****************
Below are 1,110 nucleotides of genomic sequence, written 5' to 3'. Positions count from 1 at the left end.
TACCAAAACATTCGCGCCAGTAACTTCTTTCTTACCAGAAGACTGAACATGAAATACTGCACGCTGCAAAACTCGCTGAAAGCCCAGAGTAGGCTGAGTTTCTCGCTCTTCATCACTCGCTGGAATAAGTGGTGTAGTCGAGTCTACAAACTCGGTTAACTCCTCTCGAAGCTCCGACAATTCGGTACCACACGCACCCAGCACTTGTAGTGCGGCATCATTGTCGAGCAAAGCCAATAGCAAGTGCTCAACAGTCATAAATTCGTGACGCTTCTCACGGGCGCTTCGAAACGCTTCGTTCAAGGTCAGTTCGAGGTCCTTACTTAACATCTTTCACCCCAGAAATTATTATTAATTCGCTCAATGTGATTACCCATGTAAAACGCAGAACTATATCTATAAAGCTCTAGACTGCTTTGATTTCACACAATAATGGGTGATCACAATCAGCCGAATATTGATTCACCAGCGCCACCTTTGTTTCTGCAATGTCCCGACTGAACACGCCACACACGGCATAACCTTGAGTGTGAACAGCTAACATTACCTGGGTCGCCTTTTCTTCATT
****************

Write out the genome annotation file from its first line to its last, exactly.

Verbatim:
Below are 1,110 nucleotides of genomic sequence, written 5' to 3'. Positions count from 1 at the left end.
TACCAAAACATTCGCGCCAGTAACTTCTTTCTTACCAGAAGACTGAACATGAAATACTGCACGCTGCAAAACTCGCTGAAAGCCCAGAGTAGGCTGAGTTTCTCGCTCTTCATCACTCGCTGGAATAAGTGGTGTAGTCGAGTCTACAAACTCGGTTAACTCCTCTCGAAGCTCCGACAATTCGGTACCACACGCACCCAGCACTTGTAGTGCGGCATCATTGTCGAGCAAAGCCAATAGCAAGTGCTCAACAGTCATAAATTCGTGACGCTTCTCACGGGCGCTTCGAAACGCTTCGTTCAAGGTCAGTTCGAGGTCCTTACTTAACATCTTTCACCCCAGAAATTATTATTAATTCGCTCAATGTGATTACCCATGTAAAACGCAGAACTATATCTATAAAGCTCTAGACTGCTTTGATTTCACACAATAATGGGTGATCACAATCAGCCGAATATTGATTCACCAGCGCCACCTTTGTTTCTGCAATGTCCCGACTGAACACGCCACACACGGCATAACCTTGAGTGTGAACAGCTAACATTACCTGGGTCGCCTTTTCTTCATT